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EDITOR-AT-LARGE: Frequent Flyer – What I learned from 150 Flights in a Year

A punishing travel schedule has resulted in some lessons learned for MAPS MAPONYANE … and they’re ones he’d like to share

Averaging a flight every 2.4 days for an entire year certainly wasn’t something I had ever thought possible unless I’d realised one of my many childhood dreams … to be a pilot. Having never made it to pilot school though, for a long time it seemed as though that dream particular dream wouldn’t happen. As it turned out, I didn’t need a set of wings embroidered on my jacket and I have been fortunate enough to enjoy a career that has allowed me to see both my own country and the world, and get paid for it!

What those many hours – if not accumulative days – on board various aircraft and moving through so many airports has allowed me to do is build up some experience of air travel and I thought that this month I’d share my essential tips with you.

 

BEFORE YOU BOARD

  • Streamline your air travel miles to as few rewards programmes as possible so as to maximise the number of miles/points you collect
  • Organise lounge access, be it through your carrier, a membership, or even if you have to purchase it. Access comes in handy when you would least expect it and when you need it the most.
  • Check in beforehand. Secure your seat and avoid the longer check-in queue.
  • Always pack at least one book
  • Pack light. Usually I only take a carry-on and a suit-bag; it’s just easier. Obviously for long periods of travel you’ll need more, but keep it to what you’ll NEED.
  • There’s always a chance of baggage going missing so ensure that you have at least clothes for two days packed in your carry-on luggage.
  • Pack with security checks in mind – don’t make your and the security personnel’s life more difficult than it already is.
  • And pack anything that can possibly leak, into a sealable or toiletry bag. There is no greater travel annoyance than opening your bag when you’ve reached your destination, only to discover there is lotion, shampoo or some sort of liquid all over your clothes.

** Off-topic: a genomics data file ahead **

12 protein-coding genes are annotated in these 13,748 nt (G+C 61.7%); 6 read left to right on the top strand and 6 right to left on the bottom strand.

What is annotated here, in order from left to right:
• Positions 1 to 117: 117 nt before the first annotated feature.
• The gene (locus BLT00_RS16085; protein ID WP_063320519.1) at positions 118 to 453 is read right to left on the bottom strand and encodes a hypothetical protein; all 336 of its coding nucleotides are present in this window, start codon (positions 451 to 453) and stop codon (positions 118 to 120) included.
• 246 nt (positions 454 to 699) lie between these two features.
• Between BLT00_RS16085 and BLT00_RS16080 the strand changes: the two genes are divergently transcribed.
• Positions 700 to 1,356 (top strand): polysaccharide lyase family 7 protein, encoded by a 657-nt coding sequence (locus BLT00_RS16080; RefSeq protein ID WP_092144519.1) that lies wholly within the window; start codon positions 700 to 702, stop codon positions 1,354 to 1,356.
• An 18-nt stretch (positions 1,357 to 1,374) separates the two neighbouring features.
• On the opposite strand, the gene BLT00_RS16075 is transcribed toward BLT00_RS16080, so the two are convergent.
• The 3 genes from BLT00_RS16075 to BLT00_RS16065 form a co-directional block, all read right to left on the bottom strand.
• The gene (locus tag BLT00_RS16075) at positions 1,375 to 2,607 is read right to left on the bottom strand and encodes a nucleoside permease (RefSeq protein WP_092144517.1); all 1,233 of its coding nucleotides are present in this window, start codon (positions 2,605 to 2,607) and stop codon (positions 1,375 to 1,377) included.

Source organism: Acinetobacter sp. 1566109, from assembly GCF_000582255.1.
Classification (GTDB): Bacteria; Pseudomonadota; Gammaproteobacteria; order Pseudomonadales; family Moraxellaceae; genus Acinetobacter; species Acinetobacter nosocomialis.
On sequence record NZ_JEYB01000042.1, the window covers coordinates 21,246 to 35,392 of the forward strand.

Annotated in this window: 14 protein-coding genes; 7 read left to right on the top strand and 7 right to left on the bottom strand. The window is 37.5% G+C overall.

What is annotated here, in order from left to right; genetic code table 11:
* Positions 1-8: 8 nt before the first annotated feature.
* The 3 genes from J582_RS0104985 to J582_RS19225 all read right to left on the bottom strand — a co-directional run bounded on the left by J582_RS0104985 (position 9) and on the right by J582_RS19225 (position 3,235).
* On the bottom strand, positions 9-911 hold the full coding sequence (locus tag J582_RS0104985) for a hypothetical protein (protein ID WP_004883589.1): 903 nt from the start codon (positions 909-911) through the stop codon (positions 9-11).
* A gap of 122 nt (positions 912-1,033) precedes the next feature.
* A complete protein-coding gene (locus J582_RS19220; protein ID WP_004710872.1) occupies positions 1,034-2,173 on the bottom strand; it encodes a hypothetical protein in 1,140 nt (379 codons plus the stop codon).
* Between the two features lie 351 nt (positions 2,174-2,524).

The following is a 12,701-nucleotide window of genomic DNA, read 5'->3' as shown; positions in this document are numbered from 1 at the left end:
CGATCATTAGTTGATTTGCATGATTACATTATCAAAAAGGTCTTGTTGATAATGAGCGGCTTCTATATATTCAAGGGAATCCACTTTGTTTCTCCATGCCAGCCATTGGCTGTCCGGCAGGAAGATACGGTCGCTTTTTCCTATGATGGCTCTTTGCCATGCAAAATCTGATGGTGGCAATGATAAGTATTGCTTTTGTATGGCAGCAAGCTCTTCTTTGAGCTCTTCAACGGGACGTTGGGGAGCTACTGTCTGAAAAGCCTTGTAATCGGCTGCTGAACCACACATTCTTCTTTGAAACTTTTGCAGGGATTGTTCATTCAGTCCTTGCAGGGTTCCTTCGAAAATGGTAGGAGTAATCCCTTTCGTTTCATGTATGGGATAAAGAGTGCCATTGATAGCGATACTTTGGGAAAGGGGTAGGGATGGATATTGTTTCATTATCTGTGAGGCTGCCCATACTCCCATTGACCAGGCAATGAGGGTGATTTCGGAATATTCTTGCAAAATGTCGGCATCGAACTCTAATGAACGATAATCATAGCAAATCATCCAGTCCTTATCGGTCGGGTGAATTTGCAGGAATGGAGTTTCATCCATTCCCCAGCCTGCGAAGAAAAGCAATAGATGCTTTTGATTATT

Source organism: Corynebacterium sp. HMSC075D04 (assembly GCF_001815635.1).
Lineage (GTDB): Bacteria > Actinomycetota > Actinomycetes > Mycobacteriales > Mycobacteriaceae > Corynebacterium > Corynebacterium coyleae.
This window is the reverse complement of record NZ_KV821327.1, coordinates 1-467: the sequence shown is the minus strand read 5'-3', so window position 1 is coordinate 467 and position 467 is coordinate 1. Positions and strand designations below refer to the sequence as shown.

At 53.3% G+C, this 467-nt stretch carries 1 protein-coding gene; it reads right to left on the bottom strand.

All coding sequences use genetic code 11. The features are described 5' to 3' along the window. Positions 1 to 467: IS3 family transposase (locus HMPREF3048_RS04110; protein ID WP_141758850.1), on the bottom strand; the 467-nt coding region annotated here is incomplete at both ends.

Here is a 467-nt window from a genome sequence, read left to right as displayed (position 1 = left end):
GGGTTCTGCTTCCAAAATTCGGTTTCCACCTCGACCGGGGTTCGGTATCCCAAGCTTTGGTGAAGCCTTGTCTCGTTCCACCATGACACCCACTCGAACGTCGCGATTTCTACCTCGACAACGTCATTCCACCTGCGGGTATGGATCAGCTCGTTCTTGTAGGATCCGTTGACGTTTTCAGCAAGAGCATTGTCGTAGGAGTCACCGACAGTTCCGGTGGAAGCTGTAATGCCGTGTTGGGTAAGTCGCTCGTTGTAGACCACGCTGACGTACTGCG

• Be patient, anything can happen with flights and it can be very frustrating. Throwing a tantrum, however, won’t make things any better.

 

WHILE BOARDING

  • Don’t rush to get on board. Unless you’re worried about overhead storage space, it won’t get you to your destination faster than any of the other passengers. All you end up doing is waiting in a long boarding queue … might as well chill on the waiting-area seats.
  • Also keep a look out for that second queue when boarding. Most of the time it’s used for priority boarding, but when that is done it’s open season.

 

ONCE ON THE PLANE

  • Wear something loose and comfortable.
  • Drink a lot of water, not a lot of alcohol. Seriously though, keep the booze to minimal intake.
  • For long-haul flights, I’ll take effervescent Airmune tablet to boost my immune system and pack Bactroban cream to prevent any infections.
  • Noise cancelling headphones (or, second prize, earplugs) are crucial for some decent sleep
  • Stretch as often as possible to keep the blood flowing

 

All that said, this doesn’t mean I have it all figured out … to be frank, at times I don’t know whether I’m coming or going. On the upside though, air travel does give you a lot of time with your thoughts and a chance to look within, look back, and look forward. The perception of the “high life” isn’t all that it’s made out to be and remaining rooted becomes increasingly challenging. Personally, I wouldn’t have it any other way, but I now believe more than ever in the truth of being careful what you wish for – it can get very lonely up there.

 

Perhaps this is the year I start working towards getting that pilot licence. Might as well.

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